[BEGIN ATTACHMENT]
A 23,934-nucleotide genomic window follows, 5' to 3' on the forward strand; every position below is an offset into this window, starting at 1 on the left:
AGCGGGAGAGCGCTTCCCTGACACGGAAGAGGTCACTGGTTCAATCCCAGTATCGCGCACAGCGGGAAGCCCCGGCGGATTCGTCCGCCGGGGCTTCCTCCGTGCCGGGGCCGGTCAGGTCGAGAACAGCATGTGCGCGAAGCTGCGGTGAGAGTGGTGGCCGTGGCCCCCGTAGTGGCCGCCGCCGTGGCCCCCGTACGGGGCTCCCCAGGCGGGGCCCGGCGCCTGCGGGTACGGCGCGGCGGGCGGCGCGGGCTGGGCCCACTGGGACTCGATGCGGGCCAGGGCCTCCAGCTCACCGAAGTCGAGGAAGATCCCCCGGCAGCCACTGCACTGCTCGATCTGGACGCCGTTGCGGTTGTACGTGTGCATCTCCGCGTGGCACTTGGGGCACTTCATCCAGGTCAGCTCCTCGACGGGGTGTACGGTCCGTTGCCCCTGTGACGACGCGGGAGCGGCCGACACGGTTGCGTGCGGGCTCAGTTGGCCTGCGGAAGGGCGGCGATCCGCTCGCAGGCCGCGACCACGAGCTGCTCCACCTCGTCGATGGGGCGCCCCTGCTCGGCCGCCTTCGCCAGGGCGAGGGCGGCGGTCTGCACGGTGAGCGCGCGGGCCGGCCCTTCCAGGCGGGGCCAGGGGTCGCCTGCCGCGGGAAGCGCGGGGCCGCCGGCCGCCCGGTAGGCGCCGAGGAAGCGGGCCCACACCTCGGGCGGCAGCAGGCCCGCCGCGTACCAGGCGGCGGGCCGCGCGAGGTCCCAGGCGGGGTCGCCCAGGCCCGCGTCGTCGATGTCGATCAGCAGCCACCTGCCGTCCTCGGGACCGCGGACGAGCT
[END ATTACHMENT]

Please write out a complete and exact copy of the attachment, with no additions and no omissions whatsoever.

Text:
A 23,934-nucleotide genomic window follows, 5' to 3' on the forward strand; every position below is an offset into this window, starting at 1 on the left:
AGCGGGAGAGCGCTTCCCTGACACGGAAGAGGTCACTGGTTCAATCCCAGTATCGCGCACAGCGGGAAGCCCCGGCGGATTCGTCCGCCGGGGCTTCCTCCGTGCCGGGGCCGGTCAGGTCGAGAACAGCATGTGCGCGAAGCTGCGGTGAGAGTGGTGGCCGTGGCCCCCGTAGTGGCCGCCGCCGTGGCCCCCGTACGGGGCTCCCCAGGCGGGGCCCGGCGCCTGCGGGTACGGCGCGGCGGGCGGCGCGGGCTGGGCCCACTGGGACTCGATGCGGGCCAGGGCCTCCAGCTCACCGAAGTCGAGGAAGATCCCCCGGCAGCCACTGCACTGCTCGATCTGGACGCCGTTGCGGTTGTACGTGTGCATCTCCGCGTGGCACTTGGGGCACTTCATCCAGGTCAGCTCCTCGACGGGGTGTACGGTCCGTTGCCCCTGTGACGACGCGGGAGCGGCCGACACGGTTGCGTGCGGGCTCAGTTGGCCTGCGGAAGGGCGGCGATCCGCTCGCAGGCCGCGACCACGAGCTGCTCCACCTCGTCGATGGGGCGCCCCTGCTCGGCCGCCTTCGCCAGGGCGAGGGCGGCGGTCTGCACGGTGAGCGCGCGGGCCGGCCCTTCCAGGCGGGGCCAGGGGTCGCCTGCCGCGGGAAGCGCGGGGCCGCCGGCCGCCCGGTAGGCGCCGAGGAAGCGGGCCCACACCTCGGGCGGCAGCAGGCCCGCCGCGTACCAGGCGGCGGGCCGCGCGAGGTCCCAGGCGGGGTCGCCCAGGCCCGCGTCGTCGATGTCGATCAGCAGCCACCTGCCGTCCTCGGGACCGCGGACGAGCT